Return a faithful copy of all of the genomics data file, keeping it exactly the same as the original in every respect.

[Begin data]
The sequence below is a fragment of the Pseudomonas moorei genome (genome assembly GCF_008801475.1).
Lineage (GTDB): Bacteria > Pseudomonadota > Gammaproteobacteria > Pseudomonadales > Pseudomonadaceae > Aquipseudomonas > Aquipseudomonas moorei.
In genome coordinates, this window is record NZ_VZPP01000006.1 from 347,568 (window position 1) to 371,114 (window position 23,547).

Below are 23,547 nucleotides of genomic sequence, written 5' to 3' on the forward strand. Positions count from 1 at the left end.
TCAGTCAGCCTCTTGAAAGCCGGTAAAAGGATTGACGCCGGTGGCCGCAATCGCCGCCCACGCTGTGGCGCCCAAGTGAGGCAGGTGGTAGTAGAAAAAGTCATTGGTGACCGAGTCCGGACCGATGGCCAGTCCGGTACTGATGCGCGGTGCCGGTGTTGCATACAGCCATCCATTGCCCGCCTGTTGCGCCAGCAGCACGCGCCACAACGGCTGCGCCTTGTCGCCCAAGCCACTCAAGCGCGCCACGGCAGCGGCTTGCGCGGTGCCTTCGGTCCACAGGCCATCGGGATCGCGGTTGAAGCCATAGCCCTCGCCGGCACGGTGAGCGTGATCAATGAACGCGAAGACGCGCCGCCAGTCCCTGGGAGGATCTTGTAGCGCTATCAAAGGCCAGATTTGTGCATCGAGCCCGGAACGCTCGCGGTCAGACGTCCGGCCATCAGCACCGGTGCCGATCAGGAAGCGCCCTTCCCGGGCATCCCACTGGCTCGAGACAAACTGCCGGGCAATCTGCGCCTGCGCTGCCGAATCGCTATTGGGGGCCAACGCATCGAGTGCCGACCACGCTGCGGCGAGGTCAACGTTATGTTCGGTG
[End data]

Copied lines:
The sequence below is a fragment of the Pseudomonas moorei genome (genome assembly GCF_008801475.1).
Lineage (GTDB): Bacteria > Pseudomonadota > Gammaproteobacteria > Pseudomonadales > Pseudomonadaceae > Aquipseudomonas > Aquipseudomonas moorei.
In genome coordinates, this window is record NZ_VZPP01000006.1 from 347,568 (window position 1) to 371,114 (window position 23,547).

Below are 23,547 nucleotides of genomic sequence, written 5' to 3' on the forward strand. Positions count from 1 at the left end.
TCAGTCAGCCTCTTGAAAGCCGGTAAAAGGATTGACGCCGGTGGCCGCAATCGCCGCCCACGCTGTGGCGCCCAAGTGAGGCAGGTGGTAGTAGAAAAAGTCATTGGTGACCGAGTCCGGACCGATGGCCAGTCCGGTACTGATGCGCGGTGCCGGTGTTGCATACAGCCATCCATTGCCCGCCTGTTGCGCCAGCAGCACGCGCCACAACGGCTGCGCCTTGTCGCCCAAGCCACTCAAGCGCGCCACGGCAGCGGCTTGCGCGGTGCCTTCGGTCCACAGGCCATCGGGATCGCGGTTGAAGCCATAGCCCTCGCCGGCACGGTGAGCGTGATCAATGAACGCGAAGACGCGCCGCCAGTCCCTGGGAGGATCTTGTAGCGCTATCAAAGGCCAGATTTGTGCATCGAGCCCGGAACGCTCGCGGTCAGACGTCCGGCCATCAGCACCGGTGCCGATCAGGAAGCGCCCTTCCCGGGCATCCCACTGGCTCGAGACAAACTGCCGGGCAATCTGCGCCTGCGCTGCCGAATCGCTATTGGGGGCCAACGCATCGAGTGCCGACCACGCTGCGGCGAGGTCAACGTTATGTTCGGTG